My first two babies were mostly even-tempered. As long as they had mama and milk, they were easy to take places and slept well. My third baby, on the other hand, spent more of the first few months crying. At least, it seemed that way.
She was very sensitive and upset easily and neither mama nor milk were the answer much of the time. She was healthy and ate well — she was just very particular.
I’ll pause to say I adore her and am so thankful we have her. My heart is all wrapped up in hers, and I love spending my time with this baby. But I’ll be honest: the first few months were a real challenge for our whole household.
There were lots of would-be peaceful moments that were rushed and stressful, mental breaks cut short because she was so distraught, sentimental occasions spent rocking and shushing her, conversations put off because the “siren” in the background was too loud, social invitations that we declined or left early, time that my husband and I needed to reconnect that was interrupted. All of this we expected on occasion, but it was pretty much the norm with this new baby girl.
There are a few things that helped and comforted each member of our family at different times while we were adjusting to the newest member of our family — or rather, while she was adjusting to us.
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It is important to understand the intention of crying. Babies cry and fuss during the first months of life for various reasons, but it is not something they enjoy while others suffer. Some are struggling with physical discomforts, others with developmental leaps, some just struggle to deal with emotional needs.
Dr. Sears has a great article about the purpose of crying. He explains crying is a baby’s only method of communication. Expressing unmet needs and being heard by a caretaker is vital to their survival. I also read an article a couple of years ago by psychologist Dr. Solter in which she explained crying is also stress relief for babies and in that context, is not a problem that needs to be solved.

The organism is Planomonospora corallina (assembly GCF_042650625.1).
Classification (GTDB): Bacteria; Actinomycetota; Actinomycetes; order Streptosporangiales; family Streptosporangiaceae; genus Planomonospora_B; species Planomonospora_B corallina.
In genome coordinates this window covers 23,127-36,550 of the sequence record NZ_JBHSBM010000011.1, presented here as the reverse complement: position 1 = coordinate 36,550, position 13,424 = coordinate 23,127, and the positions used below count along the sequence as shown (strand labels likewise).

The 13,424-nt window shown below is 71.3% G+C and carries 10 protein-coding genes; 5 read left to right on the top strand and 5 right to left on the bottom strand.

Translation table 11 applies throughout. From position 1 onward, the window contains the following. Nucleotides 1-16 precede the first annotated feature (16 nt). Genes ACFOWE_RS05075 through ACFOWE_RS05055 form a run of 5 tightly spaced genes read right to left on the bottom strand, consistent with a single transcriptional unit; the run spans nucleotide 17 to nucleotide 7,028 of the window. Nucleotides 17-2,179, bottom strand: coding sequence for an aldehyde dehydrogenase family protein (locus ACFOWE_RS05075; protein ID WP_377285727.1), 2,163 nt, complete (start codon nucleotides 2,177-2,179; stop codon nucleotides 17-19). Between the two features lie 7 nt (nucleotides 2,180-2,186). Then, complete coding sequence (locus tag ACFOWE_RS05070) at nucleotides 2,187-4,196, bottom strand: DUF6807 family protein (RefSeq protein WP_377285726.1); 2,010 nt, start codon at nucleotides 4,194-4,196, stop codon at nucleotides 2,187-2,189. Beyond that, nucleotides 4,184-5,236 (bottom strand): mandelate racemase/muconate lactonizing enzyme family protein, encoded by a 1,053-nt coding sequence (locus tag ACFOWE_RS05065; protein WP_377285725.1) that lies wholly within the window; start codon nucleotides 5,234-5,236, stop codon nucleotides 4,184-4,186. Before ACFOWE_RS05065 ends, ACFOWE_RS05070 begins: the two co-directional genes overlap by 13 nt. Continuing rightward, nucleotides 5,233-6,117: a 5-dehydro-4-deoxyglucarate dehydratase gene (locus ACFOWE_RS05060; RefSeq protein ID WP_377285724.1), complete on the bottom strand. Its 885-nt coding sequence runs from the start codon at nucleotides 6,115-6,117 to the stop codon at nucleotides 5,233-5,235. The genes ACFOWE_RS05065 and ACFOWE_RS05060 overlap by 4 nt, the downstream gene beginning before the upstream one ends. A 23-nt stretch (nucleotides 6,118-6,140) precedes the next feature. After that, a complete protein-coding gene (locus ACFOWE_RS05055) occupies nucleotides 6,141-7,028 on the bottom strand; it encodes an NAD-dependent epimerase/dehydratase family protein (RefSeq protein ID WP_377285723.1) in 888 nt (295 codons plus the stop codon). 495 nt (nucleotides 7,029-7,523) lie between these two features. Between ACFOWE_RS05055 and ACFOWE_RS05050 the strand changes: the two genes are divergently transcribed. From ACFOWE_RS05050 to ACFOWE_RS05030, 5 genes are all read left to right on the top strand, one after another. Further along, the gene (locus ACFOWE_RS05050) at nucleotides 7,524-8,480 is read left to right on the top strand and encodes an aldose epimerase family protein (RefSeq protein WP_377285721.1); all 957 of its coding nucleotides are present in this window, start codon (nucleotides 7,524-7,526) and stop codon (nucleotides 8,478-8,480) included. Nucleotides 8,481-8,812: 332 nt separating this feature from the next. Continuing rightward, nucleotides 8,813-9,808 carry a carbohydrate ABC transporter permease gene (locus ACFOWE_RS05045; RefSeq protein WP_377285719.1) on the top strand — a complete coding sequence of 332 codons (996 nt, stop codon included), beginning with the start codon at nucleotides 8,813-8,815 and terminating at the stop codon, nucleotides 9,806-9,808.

Just being with them is all the comfort we can provide. A crying baby is not manipulating, rather communicating. Understanding this truth is a comfort to parents who can start to take the crying personally. A baby crying at his parents is not rejection, disappointment or anger at his parents.
Another change that came on slowly was that I realized I had to lighten my load. Having a baby while caring for older children is no easy load, but having a high needs baby has really slowed me down. So I had to give up some of my obligations. I slowed down my work outside of the house, I lowered my expectations for keeping up with things around the house on the same schedule as before she was born, I even changed my meal planning to be simpler, less involved meals.
Overloading our schedules and my multi-tasking brain brought all of us more frustration. The fault seemed to land on her, but truly, it was keeping up with everything *else* that was causing the stress. There was just no way to keep moving at the same pace as when I had two little ones during those early months and still keep peace in our home. So I said “no” to some opportunities to work, some to serve and some to have fun, knowing that a day would come when I could add it back in.
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I also believe it’s important for all parents to be brave and humble enough (because it takes both) to ask for help. Some days it might be more helpful to have someone help with other things like grocery runs, older kids, projects, etc. Other days it might be helpful to have someone help with the baby so parents can have quiet time, recreation or work time, uninterrupted.
There may be times that parents are so stressed, tired or worn down that it is better for the health of the baby and parents to leave the baby either with a trustworthy caregiver or in a safe place and step out to take some breaths, get fresh air and calm down. Family counselors can also be an incredible tool for helping parents process the emotional toll of caring for a high needs baby.
Now my baby is close to turning one and she is much more smiley and content. I feel like we’ve turned a corner. I can see her personality more clearly now and she definitely has a sensitive heart. Looking back, that has been an obvious personality trait from the beginning.
But all along, every smile and giggle and milestone is more than enough of a reward for bearing with her through the early months.